Maslow’s Hierarchy of needs is a framework of human motivation based on his own clinical experiences as a psychiatrist. It is used by modern leaders and executive managers around the world to find means of motivation for employee and workforce management.
The basis of this theory is that human beings are motivated by unsatisfied needs and that certain lower factors need to be satisfied before higher needs can. As long as we are motivated to satisfy these cravings, we are moving towards growth and self-actualisation. Satisfying needs is healthy, while preventing gratification makes us sick and causes us to act evilly.
For adequate workplace motivation, leaders need to understand the active needs for their employees and help to satisfy them as best they can. The Hierarchy of Needs, as set out in the given pyramid is explained under five categories.
Physiological needs are those needs required to sustain life – air, water, food and sleep.
- Provide employees with breaks for lunch and recuperation and pay salaries that allow workers to buy life’s essentials.
Once physiological needs are met, one focuses their attention on ensuring safety and security to free themselves of the threat of physical and emotional harm.
- Provide employees with a safe working environment, relative job security and freedom from threats. Medical insurance and financial reserves are also factors which could be taken into consideration when working out remuneration packages.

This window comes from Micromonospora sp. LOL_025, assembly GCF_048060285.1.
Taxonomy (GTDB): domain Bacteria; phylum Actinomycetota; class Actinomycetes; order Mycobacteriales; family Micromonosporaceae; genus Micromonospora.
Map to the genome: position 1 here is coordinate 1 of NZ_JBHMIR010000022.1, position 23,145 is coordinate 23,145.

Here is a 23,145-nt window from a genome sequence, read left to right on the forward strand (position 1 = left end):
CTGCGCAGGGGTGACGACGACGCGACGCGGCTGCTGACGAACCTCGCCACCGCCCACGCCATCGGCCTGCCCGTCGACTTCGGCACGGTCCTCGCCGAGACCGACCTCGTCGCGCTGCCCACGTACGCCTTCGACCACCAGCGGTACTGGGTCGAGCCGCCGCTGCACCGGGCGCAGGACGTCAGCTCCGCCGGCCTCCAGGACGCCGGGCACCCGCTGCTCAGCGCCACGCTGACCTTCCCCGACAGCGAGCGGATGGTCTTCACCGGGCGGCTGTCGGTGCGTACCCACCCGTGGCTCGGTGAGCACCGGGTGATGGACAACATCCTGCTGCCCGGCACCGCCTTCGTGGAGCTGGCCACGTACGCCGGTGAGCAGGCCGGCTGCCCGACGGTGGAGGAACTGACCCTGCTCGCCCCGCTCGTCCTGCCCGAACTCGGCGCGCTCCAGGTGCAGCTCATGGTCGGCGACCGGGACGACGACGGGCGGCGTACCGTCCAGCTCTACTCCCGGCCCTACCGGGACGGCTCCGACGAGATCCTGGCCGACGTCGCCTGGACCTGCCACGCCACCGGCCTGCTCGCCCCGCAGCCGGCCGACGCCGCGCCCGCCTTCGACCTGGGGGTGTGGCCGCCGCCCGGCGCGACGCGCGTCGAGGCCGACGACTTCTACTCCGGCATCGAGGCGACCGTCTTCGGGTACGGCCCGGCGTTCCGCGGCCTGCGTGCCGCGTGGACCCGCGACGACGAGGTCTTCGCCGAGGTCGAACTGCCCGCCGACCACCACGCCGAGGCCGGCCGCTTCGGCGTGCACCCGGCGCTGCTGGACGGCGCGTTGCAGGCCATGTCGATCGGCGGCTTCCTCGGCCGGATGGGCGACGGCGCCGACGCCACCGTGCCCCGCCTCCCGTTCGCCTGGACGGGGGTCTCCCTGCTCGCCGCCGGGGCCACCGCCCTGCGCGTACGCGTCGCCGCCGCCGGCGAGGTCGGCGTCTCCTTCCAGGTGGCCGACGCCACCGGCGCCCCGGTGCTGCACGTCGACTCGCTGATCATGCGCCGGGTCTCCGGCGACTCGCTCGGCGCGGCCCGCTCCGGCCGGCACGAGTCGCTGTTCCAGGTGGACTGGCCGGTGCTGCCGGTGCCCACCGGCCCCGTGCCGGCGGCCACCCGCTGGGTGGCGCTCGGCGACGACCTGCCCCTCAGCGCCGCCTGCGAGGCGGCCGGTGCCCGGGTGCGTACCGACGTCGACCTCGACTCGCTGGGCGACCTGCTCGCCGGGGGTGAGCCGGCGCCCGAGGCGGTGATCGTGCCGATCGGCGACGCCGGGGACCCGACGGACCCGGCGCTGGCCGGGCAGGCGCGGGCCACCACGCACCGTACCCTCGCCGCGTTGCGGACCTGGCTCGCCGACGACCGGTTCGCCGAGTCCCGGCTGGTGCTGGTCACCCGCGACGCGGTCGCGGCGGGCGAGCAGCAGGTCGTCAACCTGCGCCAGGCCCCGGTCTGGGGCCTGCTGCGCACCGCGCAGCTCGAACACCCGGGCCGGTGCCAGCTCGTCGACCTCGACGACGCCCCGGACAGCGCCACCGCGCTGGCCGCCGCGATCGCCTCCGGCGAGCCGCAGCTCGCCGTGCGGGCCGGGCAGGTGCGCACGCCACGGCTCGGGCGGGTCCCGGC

The next stage of motivators is the social needs related to interaction with others.
- Reinforce team dynamics in the workplace to generate a feeling of acceptance, belonging and friendship.
After a person feels that they belong, the urge to attain a degree of importance emerges. Motivating esteem needs include self-esteem, accomplishment, self-respect, reputation and recognition.
- Recognise your employee’s achievements, assign them with important tasks and projects and provide status in the workplace to make them feel valued and appreciated. Awards and promotions are an excellent way of achieving this.
Self-actualisation is the summit of Maslow’s motivation theory and is the quest of reaching one’s full potential. Unlike other needs, this one is never fully satisfied; as one grows psychologically there are always new opportunities to continue to grow. Motivators include truth, justice, wisdom and meaning. Self-actualised people have frequent moments of profound happiness and harmony. According to Maslow however, only a small percentage of people reach this level of self-actualisation.
- Offer challenging and meaningful work assignments which enable innovation, creativity and progress according to long-term goals.
Not everyone is motivated by the same needs and at different stages of their lives, different needs will be their biggest motivators. You should recognise each employee’s needs and work to motivate them individually. This may seem like a big task but with a team of happy and satisfied employees, your business is likely to succeed considerably more.